The fact that there are usually many males displaying at once and any of them can carry out the behaviour, means that I've had trouble recording in it a photo previously. By the time I head a whistle, or several, I have missed the behaviour. This week in the park, when I noticed the mallards courting, I decided to focus on a particular male and try and catch him doing it.
The first step of the grunt-whistle sequence looks like the duck is about to dive. Instead, he arches his head forward forcefully, and his bill tip scoops an arc of water droplets toward the female. I managed to get two shots of this stage. The second shows the droplets quite well.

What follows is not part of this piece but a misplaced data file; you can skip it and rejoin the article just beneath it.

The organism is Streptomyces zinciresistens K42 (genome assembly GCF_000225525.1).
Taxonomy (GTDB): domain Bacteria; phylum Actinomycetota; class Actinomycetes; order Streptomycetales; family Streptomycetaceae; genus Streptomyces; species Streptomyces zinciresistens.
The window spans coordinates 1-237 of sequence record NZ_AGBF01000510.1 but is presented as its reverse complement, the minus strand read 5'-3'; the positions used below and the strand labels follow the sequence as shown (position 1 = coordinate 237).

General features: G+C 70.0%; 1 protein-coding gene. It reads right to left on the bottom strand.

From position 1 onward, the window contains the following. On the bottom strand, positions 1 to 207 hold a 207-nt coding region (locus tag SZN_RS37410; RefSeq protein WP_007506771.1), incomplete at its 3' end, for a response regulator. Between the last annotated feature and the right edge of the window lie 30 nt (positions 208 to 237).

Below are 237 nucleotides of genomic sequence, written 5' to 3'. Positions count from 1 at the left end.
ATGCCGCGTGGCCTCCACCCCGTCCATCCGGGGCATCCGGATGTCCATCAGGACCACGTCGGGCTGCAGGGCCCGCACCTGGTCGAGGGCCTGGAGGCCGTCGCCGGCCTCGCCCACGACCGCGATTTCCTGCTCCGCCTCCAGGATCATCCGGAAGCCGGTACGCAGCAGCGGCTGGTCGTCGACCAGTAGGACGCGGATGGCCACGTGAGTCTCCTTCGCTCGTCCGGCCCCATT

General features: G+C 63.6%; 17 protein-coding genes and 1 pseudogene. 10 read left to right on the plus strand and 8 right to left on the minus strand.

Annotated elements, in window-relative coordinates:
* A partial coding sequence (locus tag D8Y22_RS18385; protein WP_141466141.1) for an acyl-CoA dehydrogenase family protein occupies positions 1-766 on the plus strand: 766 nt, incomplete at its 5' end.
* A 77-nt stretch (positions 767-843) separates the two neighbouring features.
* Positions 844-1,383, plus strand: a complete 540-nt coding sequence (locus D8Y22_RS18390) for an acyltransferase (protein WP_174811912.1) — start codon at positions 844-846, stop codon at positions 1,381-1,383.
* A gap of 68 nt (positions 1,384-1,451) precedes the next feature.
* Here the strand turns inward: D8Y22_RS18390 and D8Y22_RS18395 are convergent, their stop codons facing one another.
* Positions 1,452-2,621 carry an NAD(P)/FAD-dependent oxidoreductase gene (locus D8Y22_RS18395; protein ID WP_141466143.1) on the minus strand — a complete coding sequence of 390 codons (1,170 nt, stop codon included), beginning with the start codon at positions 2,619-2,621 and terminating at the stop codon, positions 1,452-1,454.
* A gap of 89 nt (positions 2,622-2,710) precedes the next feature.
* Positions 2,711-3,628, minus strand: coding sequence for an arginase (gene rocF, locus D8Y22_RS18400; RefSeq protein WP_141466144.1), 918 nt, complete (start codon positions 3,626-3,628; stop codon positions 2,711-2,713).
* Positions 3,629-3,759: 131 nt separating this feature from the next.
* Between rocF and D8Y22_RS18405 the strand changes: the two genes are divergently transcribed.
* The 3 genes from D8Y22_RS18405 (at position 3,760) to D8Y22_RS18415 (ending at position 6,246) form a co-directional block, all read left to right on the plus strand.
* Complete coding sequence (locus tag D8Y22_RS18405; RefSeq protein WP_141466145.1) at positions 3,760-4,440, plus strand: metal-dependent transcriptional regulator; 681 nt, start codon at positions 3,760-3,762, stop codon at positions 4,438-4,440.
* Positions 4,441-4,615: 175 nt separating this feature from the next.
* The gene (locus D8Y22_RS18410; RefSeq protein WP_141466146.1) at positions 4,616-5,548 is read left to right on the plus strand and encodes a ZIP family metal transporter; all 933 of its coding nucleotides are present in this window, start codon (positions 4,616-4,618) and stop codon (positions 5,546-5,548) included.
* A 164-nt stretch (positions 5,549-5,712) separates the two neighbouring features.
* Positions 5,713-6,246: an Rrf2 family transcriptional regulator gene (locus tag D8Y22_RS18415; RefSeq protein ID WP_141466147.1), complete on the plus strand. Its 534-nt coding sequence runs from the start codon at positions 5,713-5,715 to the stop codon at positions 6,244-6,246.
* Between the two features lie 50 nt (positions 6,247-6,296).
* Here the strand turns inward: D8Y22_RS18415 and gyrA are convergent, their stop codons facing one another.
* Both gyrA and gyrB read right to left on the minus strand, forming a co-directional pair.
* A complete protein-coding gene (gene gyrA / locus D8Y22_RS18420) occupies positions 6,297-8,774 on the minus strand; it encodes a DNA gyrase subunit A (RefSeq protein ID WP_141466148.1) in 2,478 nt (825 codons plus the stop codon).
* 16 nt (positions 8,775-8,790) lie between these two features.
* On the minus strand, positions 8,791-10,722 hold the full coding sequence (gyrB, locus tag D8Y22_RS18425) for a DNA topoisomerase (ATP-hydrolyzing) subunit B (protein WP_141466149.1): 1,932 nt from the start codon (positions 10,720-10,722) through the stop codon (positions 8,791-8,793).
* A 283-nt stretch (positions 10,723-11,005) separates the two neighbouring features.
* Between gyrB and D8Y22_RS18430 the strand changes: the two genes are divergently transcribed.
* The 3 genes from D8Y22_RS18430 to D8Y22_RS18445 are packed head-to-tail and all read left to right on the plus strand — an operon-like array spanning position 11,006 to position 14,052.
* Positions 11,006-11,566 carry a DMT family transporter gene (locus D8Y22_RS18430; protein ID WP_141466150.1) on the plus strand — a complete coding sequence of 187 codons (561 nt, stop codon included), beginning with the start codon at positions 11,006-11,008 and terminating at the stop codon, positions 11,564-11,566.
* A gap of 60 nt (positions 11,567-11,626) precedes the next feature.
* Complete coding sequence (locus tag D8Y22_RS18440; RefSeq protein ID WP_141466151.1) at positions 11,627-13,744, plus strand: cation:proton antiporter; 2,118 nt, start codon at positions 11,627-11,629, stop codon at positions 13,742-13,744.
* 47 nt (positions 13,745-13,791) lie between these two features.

Then is the whistle, while lifting the tail and head (note the bill is a little open).
After that, the drake turns to the female (top shot), and then swims fast with head forward, almost touching the water.
I will try and get a video of the whole sequence in the next few weeks and upload it here.
Wolfgang M. Schleidt & Erhard Oeser (2011) Konrad Lorenz’s use of cinematic film for studying dabbling duck courtship behaviour and the availability of historic film materials. Wildfowl 61: 45–51. Here.